"Even insiders were taken aback by just how big the Black Ops launch really was," says Scott Steinberg, head of the game-consulting firm TechSavvy. "You don't see the same level of [lavishness] for game studios as Hollywood stars, but the world is voting with their wallets and with their time."
Still, video games have a huge advantage in breaking records. An average copy of Black Ops costs $60 and collector's editions sold for $150. Even high-definition Blu-ray movies often top out at $25.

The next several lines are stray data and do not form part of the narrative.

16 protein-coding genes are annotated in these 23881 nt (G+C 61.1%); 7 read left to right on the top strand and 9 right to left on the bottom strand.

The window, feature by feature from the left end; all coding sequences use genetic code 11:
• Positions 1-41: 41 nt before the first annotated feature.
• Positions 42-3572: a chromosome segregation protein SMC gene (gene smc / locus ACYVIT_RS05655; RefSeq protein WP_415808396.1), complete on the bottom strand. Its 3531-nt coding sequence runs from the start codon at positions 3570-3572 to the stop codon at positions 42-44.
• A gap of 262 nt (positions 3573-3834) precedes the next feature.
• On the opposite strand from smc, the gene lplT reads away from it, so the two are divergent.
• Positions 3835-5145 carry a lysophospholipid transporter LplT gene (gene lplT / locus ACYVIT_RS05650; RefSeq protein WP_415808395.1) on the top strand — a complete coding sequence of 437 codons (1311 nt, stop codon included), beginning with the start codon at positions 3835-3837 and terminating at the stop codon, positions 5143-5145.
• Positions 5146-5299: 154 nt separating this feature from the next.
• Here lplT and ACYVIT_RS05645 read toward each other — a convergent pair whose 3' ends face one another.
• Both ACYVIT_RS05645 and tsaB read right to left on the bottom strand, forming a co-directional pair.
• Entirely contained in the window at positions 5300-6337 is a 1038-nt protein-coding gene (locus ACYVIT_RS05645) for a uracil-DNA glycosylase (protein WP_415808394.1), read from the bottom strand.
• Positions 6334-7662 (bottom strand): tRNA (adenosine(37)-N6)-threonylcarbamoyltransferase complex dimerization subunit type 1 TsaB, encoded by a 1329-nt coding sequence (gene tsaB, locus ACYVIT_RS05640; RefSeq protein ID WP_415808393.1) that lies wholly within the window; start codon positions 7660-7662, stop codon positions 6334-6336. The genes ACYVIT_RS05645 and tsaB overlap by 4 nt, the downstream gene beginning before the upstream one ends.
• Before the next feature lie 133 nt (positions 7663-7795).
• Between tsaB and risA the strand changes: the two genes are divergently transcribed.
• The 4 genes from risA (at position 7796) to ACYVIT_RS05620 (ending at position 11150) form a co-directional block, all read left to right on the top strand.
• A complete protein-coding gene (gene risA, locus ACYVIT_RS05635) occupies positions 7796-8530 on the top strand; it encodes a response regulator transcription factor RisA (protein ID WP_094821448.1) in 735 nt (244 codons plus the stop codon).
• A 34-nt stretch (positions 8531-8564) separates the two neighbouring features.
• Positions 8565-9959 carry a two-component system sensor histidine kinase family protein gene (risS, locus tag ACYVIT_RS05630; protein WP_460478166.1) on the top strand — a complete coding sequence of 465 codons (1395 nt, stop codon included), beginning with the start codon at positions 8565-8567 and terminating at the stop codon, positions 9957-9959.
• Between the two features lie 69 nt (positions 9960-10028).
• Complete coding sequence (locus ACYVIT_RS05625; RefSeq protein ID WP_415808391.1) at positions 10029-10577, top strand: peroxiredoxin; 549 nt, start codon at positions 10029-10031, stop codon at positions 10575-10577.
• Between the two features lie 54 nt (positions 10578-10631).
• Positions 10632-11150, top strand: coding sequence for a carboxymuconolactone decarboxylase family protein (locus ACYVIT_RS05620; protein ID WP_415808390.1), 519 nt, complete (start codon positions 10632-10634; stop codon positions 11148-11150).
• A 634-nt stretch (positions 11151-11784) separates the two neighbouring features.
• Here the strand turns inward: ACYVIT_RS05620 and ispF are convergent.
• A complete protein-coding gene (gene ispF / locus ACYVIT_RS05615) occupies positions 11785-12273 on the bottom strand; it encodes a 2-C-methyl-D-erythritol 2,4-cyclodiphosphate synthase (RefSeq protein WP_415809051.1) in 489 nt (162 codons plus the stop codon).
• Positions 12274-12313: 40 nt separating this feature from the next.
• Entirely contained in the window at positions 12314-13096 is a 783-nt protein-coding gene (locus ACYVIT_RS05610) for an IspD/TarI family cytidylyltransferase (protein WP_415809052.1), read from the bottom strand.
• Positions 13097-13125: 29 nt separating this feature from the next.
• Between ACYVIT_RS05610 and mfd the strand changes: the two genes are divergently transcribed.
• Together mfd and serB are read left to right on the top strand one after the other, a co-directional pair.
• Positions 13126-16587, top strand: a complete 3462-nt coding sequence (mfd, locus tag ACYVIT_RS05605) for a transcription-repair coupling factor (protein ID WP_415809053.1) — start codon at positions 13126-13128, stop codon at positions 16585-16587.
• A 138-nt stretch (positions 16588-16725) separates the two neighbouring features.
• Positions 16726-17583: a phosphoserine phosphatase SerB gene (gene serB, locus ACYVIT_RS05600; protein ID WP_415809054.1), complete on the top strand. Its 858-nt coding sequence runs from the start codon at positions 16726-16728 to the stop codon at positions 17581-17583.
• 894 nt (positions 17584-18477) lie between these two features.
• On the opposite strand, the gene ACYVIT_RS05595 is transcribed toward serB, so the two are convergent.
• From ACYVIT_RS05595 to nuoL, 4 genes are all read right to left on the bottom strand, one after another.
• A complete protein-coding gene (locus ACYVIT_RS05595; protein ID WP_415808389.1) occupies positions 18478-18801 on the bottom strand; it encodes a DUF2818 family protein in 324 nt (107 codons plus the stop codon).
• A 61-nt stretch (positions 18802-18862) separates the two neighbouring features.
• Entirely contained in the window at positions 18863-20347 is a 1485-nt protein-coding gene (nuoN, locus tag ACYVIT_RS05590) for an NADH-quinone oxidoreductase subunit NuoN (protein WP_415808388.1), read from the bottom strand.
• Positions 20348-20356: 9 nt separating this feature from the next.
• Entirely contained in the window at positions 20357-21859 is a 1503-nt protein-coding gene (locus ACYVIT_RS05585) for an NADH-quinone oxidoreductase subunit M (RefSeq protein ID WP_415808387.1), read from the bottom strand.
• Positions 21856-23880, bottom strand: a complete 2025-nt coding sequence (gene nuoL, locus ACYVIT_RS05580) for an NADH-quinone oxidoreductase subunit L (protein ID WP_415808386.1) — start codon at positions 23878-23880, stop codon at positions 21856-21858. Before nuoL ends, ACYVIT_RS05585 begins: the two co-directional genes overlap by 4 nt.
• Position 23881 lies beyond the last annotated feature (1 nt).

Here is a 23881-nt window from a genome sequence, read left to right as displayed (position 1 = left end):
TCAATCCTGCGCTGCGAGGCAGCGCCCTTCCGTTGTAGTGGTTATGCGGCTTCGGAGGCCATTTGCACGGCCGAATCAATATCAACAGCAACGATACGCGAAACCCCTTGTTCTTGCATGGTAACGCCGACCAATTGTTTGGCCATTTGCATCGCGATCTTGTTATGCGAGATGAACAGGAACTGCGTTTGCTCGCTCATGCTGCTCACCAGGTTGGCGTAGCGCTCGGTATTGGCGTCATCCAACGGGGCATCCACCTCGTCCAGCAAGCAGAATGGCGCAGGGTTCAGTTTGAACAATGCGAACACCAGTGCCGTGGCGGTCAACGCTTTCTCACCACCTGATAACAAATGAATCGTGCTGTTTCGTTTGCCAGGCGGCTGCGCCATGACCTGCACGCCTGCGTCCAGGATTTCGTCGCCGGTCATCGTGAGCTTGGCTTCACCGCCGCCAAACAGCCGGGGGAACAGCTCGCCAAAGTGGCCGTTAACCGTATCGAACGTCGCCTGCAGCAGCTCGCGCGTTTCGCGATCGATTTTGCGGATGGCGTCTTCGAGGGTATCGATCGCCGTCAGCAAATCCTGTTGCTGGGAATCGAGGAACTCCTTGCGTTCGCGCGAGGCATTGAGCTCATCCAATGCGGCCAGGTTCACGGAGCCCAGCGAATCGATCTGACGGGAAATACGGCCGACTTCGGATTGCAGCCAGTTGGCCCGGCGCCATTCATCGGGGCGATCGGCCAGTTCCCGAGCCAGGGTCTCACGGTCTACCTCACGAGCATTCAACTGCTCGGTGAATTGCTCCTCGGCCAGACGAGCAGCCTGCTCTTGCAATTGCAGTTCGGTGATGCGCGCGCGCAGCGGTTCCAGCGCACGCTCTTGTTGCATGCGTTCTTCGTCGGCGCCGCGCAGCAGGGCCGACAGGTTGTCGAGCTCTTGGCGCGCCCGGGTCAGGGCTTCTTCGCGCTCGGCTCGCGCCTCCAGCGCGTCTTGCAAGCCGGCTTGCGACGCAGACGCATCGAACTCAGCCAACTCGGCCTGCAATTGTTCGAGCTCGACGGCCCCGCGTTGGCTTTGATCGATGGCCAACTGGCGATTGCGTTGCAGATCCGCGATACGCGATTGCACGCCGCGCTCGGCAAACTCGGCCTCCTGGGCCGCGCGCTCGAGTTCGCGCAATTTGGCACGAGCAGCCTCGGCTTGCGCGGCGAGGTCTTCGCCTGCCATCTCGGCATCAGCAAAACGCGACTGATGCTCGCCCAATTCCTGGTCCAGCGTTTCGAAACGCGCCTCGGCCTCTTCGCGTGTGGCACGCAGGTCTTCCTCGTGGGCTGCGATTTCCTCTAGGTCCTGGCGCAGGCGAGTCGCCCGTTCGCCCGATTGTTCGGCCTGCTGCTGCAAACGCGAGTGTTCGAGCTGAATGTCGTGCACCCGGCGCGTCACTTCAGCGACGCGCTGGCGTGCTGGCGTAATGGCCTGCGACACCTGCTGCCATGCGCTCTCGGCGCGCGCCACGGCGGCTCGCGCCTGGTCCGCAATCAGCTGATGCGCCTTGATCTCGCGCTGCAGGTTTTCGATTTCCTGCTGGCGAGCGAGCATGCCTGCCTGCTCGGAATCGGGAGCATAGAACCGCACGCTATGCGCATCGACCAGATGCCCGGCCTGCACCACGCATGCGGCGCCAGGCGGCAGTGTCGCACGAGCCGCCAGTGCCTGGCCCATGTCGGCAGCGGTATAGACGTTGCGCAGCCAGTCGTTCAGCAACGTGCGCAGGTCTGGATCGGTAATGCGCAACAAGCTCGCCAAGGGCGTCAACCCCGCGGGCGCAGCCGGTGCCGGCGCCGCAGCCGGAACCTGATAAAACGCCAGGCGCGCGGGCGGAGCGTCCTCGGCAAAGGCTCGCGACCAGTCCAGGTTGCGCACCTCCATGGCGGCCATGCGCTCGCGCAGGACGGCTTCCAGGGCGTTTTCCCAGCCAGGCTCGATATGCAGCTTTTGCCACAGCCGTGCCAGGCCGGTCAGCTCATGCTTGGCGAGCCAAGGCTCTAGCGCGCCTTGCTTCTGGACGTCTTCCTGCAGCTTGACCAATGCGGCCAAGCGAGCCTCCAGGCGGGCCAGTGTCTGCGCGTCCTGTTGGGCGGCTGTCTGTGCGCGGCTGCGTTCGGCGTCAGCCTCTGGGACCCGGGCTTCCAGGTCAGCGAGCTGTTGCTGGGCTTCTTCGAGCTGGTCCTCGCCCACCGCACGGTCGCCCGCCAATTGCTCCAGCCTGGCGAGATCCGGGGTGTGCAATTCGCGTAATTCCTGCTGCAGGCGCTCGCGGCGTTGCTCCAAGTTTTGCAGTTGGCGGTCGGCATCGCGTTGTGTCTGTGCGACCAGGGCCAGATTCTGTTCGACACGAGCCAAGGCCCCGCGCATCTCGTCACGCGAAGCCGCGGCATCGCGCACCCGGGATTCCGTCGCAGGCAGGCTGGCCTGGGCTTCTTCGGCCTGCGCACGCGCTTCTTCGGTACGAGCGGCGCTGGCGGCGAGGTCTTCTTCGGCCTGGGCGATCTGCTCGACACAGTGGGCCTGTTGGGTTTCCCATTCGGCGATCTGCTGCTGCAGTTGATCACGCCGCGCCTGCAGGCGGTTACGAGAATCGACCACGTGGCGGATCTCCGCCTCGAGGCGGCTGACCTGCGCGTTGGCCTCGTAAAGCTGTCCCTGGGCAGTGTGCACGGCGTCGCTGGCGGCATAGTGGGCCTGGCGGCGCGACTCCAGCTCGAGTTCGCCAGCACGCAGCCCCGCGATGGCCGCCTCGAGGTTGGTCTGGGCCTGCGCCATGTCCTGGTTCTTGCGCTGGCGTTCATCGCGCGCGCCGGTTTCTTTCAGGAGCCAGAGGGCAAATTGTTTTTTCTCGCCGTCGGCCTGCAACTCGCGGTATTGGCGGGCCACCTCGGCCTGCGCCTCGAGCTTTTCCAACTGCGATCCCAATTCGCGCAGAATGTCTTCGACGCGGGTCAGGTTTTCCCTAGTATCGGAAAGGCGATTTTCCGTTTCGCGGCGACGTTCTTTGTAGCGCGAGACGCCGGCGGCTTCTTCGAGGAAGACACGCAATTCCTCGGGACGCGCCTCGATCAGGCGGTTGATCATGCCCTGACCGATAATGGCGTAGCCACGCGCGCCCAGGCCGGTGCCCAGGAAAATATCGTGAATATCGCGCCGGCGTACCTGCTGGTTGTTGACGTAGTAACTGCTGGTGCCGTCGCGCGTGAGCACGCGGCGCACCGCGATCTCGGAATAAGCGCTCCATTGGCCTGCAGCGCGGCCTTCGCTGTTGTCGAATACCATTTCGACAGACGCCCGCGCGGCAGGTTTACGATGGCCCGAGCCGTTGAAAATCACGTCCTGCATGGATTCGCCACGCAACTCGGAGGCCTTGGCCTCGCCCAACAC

So how do video games compare to more traditional forms of entertainment? They suck up more dollars, but do they attract more fans? Because of imperfect bookkeeping and apples-to-oranges comparisons, 24-hours sales is actually one of the fairest available statistics to judge. So, click the arrow for a breakdown, industry by industry.
Related – Call of Duty: Black Ops review roundup